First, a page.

The percentage of mortgages in default more than 60 days in Fannie Mae's portfolio have fallen to the lowest level in two years, another sign that defaults are slowly but steadily declining as more homeowners pay their mortgages on time.
Serious defaults of conventional single family mortgages fell to 4.08 percent in June and July, compared to 4.82 percent in July 2011. Serious defaults peaked in February 2010 when they reached 5.59 percent of all mortgages in Fannie's portfolio. Currently Fannie holds about $728 billion worth of mortgages in its portfolio.
Government-controlled mortgage company Fannie Mae said Friday that its second-quarter loss widened as it continues to seek loan modifications to help reduce defaults amid the ongoing difficulties in the housing and mortgage markets.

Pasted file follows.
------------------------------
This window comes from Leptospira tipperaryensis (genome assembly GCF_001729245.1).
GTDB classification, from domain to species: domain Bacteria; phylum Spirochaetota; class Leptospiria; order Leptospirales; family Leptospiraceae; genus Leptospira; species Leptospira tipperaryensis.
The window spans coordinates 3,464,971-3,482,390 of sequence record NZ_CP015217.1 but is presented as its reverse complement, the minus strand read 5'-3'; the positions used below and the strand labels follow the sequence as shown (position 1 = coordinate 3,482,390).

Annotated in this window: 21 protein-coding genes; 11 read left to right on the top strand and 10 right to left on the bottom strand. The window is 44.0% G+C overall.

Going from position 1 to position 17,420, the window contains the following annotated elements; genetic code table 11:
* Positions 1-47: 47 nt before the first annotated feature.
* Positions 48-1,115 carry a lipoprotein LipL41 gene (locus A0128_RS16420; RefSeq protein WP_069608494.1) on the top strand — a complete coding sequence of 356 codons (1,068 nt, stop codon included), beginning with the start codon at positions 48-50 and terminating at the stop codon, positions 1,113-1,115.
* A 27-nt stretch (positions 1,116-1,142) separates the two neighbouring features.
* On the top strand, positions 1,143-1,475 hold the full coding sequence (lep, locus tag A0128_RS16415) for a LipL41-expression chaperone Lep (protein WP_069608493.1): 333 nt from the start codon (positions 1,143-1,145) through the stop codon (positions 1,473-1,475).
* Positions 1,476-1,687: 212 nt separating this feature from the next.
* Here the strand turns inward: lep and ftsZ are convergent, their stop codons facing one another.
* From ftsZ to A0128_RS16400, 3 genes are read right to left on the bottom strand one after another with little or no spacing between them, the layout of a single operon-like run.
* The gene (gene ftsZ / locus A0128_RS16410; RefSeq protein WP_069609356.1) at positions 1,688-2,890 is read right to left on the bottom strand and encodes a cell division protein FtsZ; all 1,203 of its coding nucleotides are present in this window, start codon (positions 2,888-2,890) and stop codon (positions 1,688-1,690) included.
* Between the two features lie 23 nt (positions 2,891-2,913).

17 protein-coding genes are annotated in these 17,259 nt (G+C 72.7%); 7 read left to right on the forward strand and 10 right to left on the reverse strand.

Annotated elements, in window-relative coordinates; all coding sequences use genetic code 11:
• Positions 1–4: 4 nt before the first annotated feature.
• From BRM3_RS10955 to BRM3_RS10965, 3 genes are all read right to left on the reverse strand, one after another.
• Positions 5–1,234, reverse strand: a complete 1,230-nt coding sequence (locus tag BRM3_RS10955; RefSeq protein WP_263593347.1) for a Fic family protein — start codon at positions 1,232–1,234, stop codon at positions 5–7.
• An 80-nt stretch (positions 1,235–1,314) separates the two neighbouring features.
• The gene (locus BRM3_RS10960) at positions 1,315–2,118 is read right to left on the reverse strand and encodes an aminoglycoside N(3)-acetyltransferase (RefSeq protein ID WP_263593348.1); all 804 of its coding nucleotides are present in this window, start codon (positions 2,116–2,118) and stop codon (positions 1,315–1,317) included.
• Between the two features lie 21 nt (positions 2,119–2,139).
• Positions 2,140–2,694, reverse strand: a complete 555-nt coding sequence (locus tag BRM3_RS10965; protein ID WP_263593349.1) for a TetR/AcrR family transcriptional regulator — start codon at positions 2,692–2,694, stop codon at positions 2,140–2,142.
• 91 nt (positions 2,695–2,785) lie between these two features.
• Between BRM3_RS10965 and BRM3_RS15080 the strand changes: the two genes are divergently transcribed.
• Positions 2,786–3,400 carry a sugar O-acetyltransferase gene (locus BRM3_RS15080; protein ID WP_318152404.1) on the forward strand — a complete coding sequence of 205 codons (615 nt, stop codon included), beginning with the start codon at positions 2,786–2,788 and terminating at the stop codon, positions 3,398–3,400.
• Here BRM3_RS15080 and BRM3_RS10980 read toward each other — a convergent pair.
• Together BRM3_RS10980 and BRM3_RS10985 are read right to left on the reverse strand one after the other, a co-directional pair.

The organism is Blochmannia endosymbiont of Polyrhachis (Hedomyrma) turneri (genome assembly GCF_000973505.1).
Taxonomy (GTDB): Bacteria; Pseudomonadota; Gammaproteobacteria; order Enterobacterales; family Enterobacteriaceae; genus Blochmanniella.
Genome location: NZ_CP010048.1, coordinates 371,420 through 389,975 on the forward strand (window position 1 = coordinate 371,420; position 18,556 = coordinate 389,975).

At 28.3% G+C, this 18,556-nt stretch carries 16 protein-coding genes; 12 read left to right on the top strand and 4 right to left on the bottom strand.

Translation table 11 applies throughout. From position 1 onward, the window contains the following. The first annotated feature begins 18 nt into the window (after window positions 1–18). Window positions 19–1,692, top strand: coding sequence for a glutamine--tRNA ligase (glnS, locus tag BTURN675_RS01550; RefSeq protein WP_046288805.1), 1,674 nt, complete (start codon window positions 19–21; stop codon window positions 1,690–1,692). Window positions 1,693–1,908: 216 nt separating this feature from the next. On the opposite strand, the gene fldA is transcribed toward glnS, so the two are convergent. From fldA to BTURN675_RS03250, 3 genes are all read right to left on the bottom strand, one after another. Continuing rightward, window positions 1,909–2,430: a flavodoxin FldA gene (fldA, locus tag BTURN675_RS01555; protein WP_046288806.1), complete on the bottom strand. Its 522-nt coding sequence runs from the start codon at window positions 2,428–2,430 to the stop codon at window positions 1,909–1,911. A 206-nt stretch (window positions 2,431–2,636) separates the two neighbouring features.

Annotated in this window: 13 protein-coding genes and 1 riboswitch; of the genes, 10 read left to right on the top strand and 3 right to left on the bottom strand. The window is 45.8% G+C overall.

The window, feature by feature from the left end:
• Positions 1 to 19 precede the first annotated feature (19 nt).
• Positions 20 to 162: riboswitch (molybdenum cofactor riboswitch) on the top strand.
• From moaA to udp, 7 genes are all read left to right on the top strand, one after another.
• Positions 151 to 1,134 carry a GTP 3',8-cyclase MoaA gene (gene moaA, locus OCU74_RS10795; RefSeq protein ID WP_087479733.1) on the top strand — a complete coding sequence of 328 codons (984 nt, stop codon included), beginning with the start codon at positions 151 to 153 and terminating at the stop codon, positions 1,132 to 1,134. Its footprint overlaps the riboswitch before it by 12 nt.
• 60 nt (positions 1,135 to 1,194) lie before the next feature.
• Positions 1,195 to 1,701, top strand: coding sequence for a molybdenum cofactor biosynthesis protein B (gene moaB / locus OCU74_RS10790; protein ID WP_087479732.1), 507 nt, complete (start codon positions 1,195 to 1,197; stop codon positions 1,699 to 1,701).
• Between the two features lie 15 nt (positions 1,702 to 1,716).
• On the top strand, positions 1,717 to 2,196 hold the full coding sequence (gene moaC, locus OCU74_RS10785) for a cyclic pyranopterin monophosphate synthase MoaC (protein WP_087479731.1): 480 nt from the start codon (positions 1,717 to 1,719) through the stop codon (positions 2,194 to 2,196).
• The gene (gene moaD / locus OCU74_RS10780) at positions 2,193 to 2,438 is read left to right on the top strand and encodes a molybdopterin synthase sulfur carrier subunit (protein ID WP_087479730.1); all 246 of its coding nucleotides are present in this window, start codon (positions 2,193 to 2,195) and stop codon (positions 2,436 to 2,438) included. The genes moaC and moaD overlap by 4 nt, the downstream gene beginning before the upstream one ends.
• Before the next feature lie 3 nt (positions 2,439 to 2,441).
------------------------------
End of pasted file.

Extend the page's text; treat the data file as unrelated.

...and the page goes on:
Earlier this month Fannie Mae announced it will ask for $5.1 billion in funds from the Treasury to reduce its losses by reducing defaults through loan modifications for borrowers having trouble paying their mortgages.
Fannie Mae said that it aims to lower its credit losses while keeping as many families as possible in their homes and protecting property values.
"We remain the largest source of liquidity for the U.S. mortgage market, and we are committed to creating long-term value by helping to build a stable, sustainable housing market for the future," President and CEO Michael J. Williams said in a statement at the time.
Fannie completed more than 80,000 single-family loan workouts in the second quarter, with more than 59,000 of them involving loan modifications, repayment plans and forbearances.
Fannie's rescue has been one of the most expensive government bailouts. It has received nearly $100 billion from the Treasury to stay afloat.